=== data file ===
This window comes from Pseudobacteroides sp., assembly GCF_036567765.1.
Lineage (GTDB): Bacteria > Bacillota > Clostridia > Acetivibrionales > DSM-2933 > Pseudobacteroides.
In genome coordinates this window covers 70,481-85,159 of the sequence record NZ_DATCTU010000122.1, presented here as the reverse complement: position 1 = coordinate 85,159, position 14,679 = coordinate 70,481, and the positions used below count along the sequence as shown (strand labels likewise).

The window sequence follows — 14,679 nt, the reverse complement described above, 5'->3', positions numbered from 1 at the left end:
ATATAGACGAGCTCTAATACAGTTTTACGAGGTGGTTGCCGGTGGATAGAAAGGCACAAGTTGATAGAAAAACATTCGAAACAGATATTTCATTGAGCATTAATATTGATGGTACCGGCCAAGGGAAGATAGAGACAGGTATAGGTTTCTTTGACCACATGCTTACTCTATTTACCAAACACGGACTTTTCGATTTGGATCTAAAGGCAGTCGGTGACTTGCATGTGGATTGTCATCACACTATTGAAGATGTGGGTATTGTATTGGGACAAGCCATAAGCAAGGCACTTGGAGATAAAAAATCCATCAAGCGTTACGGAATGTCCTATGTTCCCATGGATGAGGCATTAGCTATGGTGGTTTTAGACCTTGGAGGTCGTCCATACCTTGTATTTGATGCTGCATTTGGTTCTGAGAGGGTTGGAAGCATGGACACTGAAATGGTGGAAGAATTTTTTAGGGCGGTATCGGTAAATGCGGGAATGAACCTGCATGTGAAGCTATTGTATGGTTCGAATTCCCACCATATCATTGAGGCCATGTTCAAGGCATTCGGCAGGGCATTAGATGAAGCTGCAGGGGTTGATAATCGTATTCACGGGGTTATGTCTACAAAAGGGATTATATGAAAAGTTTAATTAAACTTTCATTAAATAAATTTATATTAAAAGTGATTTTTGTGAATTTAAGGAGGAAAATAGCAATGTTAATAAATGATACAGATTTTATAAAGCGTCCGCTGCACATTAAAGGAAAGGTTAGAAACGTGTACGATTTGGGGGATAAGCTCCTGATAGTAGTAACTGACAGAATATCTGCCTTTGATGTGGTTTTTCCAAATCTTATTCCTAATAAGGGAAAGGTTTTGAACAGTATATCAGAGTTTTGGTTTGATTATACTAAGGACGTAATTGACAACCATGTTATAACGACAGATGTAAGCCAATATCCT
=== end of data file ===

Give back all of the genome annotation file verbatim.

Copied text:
This window comes from Pseudobacteroides sp., assembly GCF_036567765.1.
Lineage (GTDB): Bacteria > Bacillota > Clostridia > Acetivibrionales > DSM-2933 > Pseudobacteroides.
In genome coordinates this window covers 70,481-85,159 of the sequence record NZ_DATCTU010000122.1, presented here as the reverse complement: position 1 = coordinate 85,159, position 14,679 = coordinate 70,481, and the positions used below count along the sequence as shown (strand labels likewise).

The window sequence follows — 14,679 nt, the reverse complement described above, 5'->3', positions numbered from 1 at the left end:
ATATAGACGAGCTCTAATACAGTTTTACGAGGTGGTTGCCGGTGGATAGAAAGGCACAAGTTGATAGAAAAACATTCGAAACAGATATTTCATTGAGCATTAATATTGATGGTACCGGCCAAGGGAAGATAGAGACAGGTATAGGTTTCTTTGACCACATGCTTACTCTATTTACCAAACACGGACTTTTCGATTTGGATCTAAAGGCAGTCGGTGACTTGCATGTGGATTGTCATCACACTATTGAAGATGTGGGTATTGTATTGGGACAAGCCATAAGCAAGGCACTTGGAGATAAAAAATCCATCAAGCGTTACGGAATGTCCTATGTTCCCATGGATGAGGCATTAGCTATGGTGGTTTTAGACCTTGGAGGTCGTCCATACCTTGTATTTGATGCTGCATTTGGTTCTGAGAGGGTTGGAAGCATGGACACTGAAATGGTGGAAGAATTTTTTAGGGCGGTATCGGTAAATGCGGGAATGAACCTGCATGTGAAGCTATTGTATGGTTCGAATTCCCACCATATCATTGAGGCCATGTTCAAGGCATTCGGCAGGGCATTAGATGAAGCTGCAGGGGTTGATAATCGTATTCACGGGGTTATGTCTACAAAAGGGATTATATGAAAAGTTTAATTAAACTTTCATTAAATAAATTTATATTAAAAGTGATTTTTGTGAATTTAAGGAGGAAAATAGCAATGTTAATAAATGATACAGATTTTATAAAGCGTCCGCTGCACATTAAAGGAAAGGTTAGAAACGTGTACGATTTGGGGGATAAGCTCCTGATAGTAGTAACTGACAGAATATCTGCCTTTGATGTGGTTTTTCCAAATCTTATTCCTAATAAGGGAAAGGTTTTGAACAGTATATCAGAGTTTTGGTTTGATTATACTAAGGACGTAATTGACAACCATGTTATAACGACAGATGTAAGCCAATATCCT